In the second article we expanded more on the methods we use to discern what truth is. Here again we discussed the fact that most of us haven’t come in contact with the truth first hand in most areas of knowledge. In other words we weren’t there when historical events took place and we aren’t privy to the information that forms the basis for political decisions. Most of us are not involved in the working out of mathematical equations or scientific principles. We learn these things and base our decisions on them based on good authority. But it’s interesting to recognize that different people accept different authorities. Why is this so? Why, when the President, any President, announces a decision, do some people assume it is a wise and truthful decision whereas others claim the decision is faulty and dishonest? Why do we gravitate to one news source over another or one religious leader over another? Most of these propensities to lean in one direction or another are not driven by facts that we know first hand.

There are usually unproved and sometimes improvable assumptions called presuppositions that move us in one direction or another when in the search for truth. The point I would like us to think very seriously about is that there is no guarantee that these presuppositions are directing us toward the truth. Our feelings tell us our sources are true and we believe they are, but there is no guarantee. I may listen to a particular news source because I feel that it is a truthful source of information. But what makes me think that? And just because I think that, does that make it true? I watch with fascination as CNN fans put down Fox News for presenting a slanted view of the facts. At the same time I hear Fox News followers cut down CNN for painting a false picture of causes and events. Since CNN and Fox present rather different perspectives on events, they can’t both be giving the true picture. One or the other or both are presenting shaded views of the truth. Our presuppositions drive us to listen to and believe one over the other.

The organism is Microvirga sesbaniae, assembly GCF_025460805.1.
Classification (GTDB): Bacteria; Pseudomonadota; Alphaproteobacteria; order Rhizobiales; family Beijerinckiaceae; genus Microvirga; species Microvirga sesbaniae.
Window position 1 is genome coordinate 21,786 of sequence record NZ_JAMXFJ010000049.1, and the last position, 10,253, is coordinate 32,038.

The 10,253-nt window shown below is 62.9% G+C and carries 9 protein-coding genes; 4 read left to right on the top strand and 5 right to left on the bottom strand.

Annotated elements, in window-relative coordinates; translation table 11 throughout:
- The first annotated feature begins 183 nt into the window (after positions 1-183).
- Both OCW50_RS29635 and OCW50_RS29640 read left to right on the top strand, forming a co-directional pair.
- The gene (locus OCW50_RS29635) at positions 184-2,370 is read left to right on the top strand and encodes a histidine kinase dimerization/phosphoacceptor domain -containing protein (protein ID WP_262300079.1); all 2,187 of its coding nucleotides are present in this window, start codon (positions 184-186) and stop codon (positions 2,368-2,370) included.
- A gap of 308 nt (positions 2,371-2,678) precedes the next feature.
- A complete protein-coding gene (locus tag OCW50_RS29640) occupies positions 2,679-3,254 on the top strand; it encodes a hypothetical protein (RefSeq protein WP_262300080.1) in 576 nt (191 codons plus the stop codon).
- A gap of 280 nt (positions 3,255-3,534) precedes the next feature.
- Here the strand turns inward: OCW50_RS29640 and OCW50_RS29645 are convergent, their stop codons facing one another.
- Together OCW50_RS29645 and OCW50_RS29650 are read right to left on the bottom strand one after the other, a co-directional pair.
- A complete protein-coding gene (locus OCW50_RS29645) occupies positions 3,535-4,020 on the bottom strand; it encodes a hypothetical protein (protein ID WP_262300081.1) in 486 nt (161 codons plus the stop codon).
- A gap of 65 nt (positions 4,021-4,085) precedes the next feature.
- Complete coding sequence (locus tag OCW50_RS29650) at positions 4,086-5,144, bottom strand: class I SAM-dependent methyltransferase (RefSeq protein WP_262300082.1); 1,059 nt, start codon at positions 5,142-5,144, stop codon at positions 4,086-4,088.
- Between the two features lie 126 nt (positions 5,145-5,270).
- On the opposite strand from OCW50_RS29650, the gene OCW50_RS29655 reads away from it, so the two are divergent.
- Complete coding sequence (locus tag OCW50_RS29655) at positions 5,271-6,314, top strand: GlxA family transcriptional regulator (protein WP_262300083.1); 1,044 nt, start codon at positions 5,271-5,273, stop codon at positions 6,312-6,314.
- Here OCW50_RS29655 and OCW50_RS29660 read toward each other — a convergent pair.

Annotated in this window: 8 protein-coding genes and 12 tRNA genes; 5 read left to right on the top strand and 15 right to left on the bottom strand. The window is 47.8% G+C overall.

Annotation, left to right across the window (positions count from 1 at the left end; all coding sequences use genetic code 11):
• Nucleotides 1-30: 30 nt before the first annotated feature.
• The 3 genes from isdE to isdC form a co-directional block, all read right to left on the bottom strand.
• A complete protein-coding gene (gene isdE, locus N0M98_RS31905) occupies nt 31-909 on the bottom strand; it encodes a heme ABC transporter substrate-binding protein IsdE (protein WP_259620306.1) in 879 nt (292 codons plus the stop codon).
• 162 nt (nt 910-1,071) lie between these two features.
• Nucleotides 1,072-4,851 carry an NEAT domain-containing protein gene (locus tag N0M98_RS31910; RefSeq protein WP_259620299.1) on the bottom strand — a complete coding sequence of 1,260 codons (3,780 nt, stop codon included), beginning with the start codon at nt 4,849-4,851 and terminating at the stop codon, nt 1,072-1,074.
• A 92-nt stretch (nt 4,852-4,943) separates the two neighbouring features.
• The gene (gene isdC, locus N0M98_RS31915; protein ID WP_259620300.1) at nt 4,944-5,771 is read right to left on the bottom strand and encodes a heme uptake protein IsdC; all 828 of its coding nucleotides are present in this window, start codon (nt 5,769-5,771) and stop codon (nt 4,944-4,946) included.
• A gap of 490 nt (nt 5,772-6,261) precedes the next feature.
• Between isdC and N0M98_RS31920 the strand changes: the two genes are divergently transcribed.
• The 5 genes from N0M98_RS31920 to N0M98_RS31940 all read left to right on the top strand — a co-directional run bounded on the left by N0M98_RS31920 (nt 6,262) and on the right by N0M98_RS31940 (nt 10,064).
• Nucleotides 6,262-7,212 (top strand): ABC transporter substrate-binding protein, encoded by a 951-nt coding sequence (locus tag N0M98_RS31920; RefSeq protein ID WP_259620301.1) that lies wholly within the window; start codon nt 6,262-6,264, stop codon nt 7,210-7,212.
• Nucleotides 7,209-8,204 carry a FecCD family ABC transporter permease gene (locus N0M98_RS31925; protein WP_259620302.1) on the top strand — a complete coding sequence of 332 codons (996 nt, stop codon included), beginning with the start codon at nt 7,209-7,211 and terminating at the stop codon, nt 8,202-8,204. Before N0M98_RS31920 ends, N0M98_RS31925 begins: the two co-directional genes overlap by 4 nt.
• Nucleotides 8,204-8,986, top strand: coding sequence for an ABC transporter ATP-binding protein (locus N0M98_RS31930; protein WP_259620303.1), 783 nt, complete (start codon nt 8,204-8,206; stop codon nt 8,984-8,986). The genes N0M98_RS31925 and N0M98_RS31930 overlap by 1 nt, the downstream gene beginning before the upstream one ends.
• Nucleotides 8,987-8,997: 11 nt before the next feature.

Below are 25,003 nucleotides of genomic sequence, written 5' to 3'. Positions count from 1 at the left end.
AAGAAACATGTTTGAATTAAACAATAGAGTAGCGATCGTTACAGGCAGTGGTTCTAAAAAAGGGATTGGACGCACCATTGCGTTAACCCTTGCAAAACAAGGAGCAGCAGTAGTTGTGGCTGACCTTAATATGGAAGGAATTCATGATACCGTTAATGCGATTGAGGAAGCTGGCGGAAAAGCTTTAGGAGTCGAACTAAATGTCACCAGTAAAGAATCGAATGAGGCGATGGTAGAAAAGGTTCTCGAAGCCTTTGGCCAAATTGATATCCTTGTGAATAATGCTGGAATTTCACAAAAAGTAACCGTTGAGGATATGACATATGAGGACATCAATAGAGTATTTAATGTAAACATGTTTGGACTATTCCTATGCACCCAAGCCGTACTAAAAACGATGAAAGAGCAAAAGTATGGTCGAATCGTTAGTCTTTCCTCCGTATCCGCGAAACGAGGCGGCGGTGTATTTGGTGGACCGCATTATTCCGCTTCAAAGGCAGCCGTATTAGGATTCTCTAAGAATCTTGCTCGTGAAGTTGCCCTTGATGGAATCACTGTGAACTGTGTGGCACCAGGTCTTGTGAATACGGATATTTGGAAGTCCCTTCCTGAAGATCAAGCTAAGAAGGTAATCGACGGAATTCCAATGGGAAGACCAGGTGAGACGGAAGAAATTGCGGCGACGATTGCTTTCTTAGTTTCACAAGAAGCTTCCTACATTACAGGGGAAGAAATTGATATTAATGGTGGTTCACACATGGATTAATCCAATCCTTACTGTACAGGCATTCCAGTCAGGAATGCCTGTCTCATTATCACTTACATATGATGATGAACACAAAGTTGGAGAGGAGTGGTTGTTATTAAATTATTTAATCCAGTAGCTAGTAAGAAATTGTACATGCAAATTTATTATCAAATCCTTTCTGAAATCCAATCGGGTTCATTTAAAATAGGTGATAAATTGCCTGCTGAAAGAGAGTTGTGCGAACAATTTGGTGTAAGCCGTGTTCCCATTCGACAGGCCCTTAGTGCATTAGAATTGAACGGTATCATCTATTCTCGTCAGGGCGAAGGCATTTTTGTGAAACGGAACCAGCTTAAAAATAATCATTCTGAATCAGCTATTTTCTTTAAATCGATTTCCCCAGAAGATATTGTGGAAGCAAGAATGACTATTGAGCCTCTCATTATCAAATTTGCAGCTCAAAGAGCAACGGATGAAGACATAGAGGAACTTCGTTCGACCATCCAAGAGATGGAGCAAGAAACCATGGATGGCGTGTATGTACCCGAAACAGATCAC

The same thing occurs in religious discussion. Some people do not believe that the Bible can be historically accurate and truthful in the narratives about Jesus Christ because it describes events which people have never seen with their own eyes. These miracles are described as though they are facts, but some people dismiss them out of hand because of the presupposition that such things cannot and therefore did not take place. Think of the implications if the resurrection of Jesus actually did take place. In other words if we take it out of the realm of a religious teaching and put it into the same realm as the assassination of Julius Caesar or any other historical event, what would that mean? Think about it. If this man really died, his heart stopped beating and his brain stopped functioning, someone put him into a cold cave and then three days later he was alive again, wouldn’t such an event warrant a place in the history books? But somehow it has been relegated to a religious teaching and the thought of it actually having happened has pretty much disappeared. Has this happened because the history of it has been shown to be faulty or because of presuppositions coming into play?